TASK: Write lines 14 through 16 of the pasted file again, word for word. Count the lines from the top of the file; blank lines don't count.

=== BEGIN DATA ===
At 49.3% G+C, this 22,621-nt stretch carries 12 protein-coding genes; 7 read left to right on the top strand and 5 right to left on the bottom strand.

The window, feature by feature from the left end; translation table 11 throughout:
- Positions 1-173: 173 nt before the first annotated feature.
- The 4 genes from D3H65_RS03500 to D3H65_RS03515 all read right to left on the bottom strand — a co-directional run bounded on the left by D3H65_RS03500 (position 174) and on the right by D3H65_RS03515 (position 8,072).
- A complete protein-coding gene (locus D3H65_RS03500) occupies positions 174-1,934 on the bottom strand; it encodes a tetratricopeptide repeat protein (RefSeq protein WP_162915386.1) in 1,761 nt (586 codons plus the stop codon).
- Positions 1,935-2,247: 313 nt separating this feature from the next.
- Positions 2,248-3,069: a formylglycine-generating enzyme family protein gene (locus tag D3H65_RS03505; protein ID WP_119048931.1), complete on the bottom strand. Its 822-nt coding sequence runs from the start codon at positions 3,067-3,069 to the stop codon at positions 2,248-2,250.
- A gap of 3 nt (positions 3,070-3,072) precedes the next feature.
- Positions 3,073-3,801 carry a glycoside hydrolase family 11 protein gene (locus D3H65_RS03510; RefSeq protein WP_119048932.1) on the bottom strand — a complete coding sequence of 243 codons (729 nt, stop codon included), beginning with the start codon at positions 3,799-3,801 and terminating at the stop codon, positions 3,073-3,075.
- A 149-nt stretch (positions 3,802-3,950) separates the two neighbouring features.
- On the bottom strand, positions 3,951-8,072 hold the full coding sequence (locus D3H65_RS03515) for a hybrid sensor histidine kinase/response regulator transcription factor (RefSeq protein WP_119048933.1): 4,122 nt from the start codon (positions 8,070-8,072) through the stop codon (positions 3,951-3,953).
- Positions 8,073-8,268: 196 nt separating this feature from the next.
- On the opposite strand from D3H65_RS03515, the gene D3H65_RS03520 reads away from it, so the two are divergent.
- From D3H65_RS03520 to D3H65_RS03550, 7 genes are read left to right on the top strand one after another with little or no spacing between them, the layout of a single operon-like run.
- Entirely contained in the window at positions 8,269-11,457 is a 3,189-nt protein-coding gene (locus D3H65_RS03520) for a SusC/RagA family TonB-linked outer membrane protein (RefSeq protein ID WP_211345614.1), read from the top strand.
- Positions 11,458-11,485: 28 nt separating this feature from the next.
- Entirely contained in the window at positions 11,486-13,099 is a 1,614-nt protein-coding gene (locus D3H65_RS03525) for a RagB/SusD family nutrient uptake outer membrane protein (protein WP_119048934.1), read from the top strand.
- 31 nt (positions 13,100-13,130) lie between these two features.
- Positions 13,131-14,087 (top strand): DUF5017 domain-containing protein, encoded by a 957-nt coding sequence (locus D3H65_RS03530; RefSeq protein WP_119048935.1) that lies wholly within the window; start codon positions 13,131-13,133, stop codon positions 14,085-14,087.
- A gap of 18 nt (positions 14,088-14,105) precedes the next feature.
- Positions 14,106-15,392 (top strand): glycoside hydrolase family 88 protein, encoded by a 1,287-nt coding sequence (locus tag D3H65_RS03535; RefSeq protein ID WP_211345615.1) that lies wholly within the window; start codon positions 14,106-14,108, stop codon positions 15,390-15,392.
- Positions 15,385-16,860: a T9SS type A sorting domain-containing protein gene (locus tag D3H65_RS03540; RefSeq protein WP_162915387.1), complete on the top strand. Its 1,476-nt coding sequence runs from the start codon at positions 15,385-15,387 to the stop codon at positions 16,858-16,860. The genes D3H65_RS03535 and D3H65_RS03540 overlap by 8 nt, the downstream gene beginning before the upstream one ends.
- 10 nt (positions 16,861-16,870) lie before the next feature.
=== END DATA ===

- From D3H65_RS03520 to D3H65_RS03550, 7 genes are read left to right on the top strand one after another with little or no spacing between them, the layout of a single operon-like run.
- Entirely contained in the window at positions 8,269-11,457 is a 3,189-nt protein-coding gene (locus D3H65_RS03520) for a SusC/RagA family TonB-linked outer membrane protein (RefSeq protein ID WP_211345614.1), read from the top strand.
- Positions 11,458-11,485: 28 nt separating this feature from the next.